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Who sells "equisetum hyemale" seeds (a type of horsetail)?

 
Fred Walter
Posts: 43
Location: Near Beaver Valley, Ontario, Canada
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I'm interested in trying what I've read at http://alternativestodentists.com/horsetail

Who sells "equisetum hyemale" seeds (a type of horsetail)?

I've been searching through online seed company catalogs, and I've not found any place that sells seeds of this variety of horsetail.

I've found some places that sell "equisetum arvense", but alternativestodentists specifically says "equisetum hyemale".
 
Gordon Hogenson
Posts: 23
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It's not a seed-bearing plant, so give up looking for seeds. It makes spores, but these are short-lived and very tiny. Stokes Tropicals sells bareroot plants, although I have never ordered from them, so I don't know about the quality of the company.
 
Kat deZwart
Posts: 103
Location: Limburg, Netherlands, sandy loam
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Don't know that kind of Equisetum particularly, but around here E. arvensis is abundant. It can be grown from root-cuttings but is a moody plant: on my old grounds it grew like there was no tomorrow (great animal feed, good for tea, high mineralcontents) but around here I can't grow it if my life depended on it. As already said, the whole horsetailfamily is sporebearing so looking for seeds won't work :')
 
Fred Walter
Posts: 43
Location: Near Beaver Valley, Ontario, Canada
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Another name for this plant is "scouring rush". A web-search on this name gets a lot more hits. It's considered a noxious weed in my part of the world (Southwestern Ontario, Canada).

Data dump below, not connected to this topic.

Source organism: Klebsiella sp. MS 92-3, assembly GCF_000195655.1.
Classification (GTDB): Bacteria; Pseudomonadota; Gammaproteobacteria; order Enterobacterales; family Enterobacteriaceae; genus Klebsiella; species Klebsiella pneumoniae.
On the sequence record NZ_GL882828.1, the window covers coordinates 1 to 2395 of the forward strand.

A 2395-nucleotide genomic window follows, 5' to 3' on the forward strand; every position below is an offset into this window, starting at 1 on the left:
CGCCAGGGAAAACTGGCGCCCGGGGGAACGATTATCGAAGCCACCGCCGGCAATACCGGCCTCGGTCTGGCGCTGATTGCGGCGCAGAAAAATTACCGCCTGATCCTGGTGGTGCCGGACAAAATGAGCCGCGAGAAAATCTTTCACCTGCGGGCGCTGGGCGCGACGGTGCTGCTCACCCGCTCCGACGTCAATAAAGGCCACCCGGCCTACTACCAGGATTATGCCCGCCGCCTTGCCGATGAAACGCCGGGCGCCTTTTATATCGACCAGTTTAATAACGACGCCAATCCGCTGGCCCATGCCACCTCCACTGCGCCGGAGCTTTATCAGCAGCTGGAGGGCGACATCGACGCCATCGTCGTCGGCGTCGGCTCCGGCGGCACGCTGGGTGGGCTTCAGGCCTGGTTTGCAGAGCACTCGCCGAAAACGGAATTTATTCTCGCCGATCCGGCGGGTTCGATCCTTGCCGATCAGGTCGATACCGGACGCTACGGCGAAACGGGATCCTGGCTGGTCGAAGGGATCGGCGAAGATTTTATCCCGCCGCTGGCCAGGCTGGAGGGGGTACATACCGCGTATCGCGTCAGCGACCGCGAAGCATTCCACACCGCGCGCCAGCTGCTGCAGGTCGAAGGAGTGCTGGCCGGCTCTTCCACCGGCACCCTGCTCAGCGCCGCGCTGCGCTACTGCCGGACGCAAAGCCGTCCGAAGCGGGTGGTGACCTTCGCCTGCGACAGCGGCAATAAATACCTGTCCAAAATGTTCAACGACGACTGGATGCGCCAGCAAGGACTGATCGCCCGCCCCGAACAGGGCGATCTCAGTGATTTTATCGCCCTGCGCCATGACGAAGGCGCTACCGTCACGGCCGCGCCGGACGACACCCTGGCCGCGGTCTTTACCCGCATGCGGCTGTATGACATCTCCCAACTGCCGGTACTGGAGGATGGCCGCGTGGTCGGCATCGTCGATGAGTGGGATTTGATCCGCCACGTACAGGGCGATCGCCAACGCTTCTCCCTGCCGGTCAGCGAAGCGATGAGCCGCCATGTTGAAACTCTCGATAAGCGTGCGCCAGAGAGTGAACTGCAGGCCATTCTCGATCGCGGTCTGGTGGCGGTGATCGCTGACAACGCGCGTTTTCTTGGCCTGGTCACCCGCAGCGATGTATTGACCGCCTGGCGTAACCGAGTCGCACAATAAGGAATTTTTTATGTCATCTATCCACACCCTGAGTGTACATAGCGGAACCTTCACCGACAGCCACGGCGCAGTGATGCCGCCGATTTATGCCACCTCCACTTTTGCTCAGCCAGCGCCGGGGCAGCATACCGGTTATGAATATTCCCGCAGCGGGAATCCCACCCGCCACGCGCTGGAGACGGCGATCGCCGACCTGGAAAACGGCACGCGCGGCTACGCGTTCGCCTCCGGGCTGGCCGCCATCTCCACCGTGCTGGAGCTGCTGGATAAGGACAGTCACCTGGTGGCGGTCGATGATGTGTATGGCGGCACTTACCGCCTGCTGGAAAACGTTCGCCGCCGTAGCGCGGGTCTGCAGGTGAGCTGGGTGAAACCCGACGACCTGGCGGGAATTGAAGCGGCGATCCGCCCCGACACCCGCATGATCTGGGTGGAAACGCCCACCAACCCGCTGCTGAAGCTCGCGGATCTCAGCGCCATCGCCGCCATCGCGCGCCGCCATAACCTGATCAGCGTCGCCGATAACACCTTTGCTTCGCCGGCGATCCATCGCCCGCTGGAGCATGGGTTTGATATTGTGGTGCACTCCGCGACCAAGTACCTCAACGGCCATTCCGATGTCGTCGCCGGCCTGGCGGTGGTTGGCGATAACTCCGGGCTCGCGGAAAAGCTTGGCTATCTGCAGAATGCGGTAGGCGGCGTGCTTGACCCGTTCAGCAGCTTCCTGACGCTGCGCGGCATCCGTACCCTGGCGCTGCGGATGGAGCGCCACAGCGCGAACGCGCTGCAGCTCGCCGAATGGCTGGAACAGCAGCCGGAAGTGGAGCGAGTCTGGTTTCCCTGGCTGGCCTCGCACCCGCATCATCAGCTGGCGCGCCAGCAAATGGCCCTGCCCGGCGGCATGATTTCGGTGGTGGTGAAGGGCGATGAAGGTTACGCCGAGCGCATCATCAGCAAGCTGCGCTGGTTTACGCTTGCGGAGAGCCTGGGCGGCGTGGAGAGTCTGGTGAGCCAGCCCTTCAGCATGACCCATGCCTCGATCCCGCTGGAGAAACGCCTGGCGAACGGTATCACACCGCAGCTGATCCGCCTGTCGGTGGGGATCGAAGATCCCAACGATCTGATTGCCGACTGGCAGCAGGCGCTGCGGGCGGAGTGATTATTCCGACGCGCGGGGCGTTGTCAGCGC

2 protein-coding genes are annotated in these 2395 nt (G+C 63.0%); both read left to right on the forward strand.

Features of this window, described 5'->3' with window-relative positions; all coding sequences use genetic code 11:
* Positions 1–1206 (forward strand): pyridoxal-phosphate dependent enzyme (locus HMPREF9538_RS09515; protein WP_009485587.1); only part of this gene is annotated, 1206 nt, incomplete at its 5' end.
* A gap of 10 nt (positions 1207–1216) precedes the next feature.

Hopefully I can find someone that has some that they want to get rid of, that they haven't tried using pesticides on...

It seems silly to mail order plants from another country when they are available here, as weeds, if I could just find the people that have them on their property.
 
Isaac Hill
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Posts: 356
Location: Beaver County, Pennsylvania (~ zone 6)
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Oikos has plants. http://oikostreecrops.com/store/product.asp?numRecordPosition=1&P_ID=821&strPageHistory=cat&strKeywords=&SearchFor=&PT_ID=152
 
Ollie Puddlemaker
Posts: 148
Location: Houston, Tesas
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Fred Walter wrote:I'm interested in trying what I've read at http://alternativestodentists.com/horsetail

Who sells "equisetum hyemale" seeds (a type of horsetail)?

I've been searching through online seed company catalogs, and I've not found any place that sells seeds of this variety of horsetail.

I've found some places that sell "equisetum arvense", but alternativestodentists specifically says "equisetum hyemale".


Hello, Fred...

I, too, saw Doug's video on 'Alternatives To Dentists' and I've made and use his herbal tooth powder, it does work and I'm thankful. It took
me quite a while to locate a Horsetail plant at a nursery, then I found them all over Houston, as landscaping. Using the Horsetail as a silica
source may not be the ideal situation, it takes quite a bit to make any amount at all for consumpton, even if it is renewable. I've since
switched over to just ingesting DE (diatomaceous earth) it has a double-duty effect and right now it's extremely available, so I've stocked
up several 50# bags for human, livestock and garden uses...
 
Bob Dobbs
Posts: 145
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I may have live plants down at the nursery, I can check just before christmastime. Never thought anything about using it in toothpaste!
 
Ollie Puddlemaker
Posts: 148
Location: Houston, Tesas
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Bob Dobbs wrote:I may have live plants down at the nursery, I can check just before christmastime. Never thought anything about using it in toothpaste!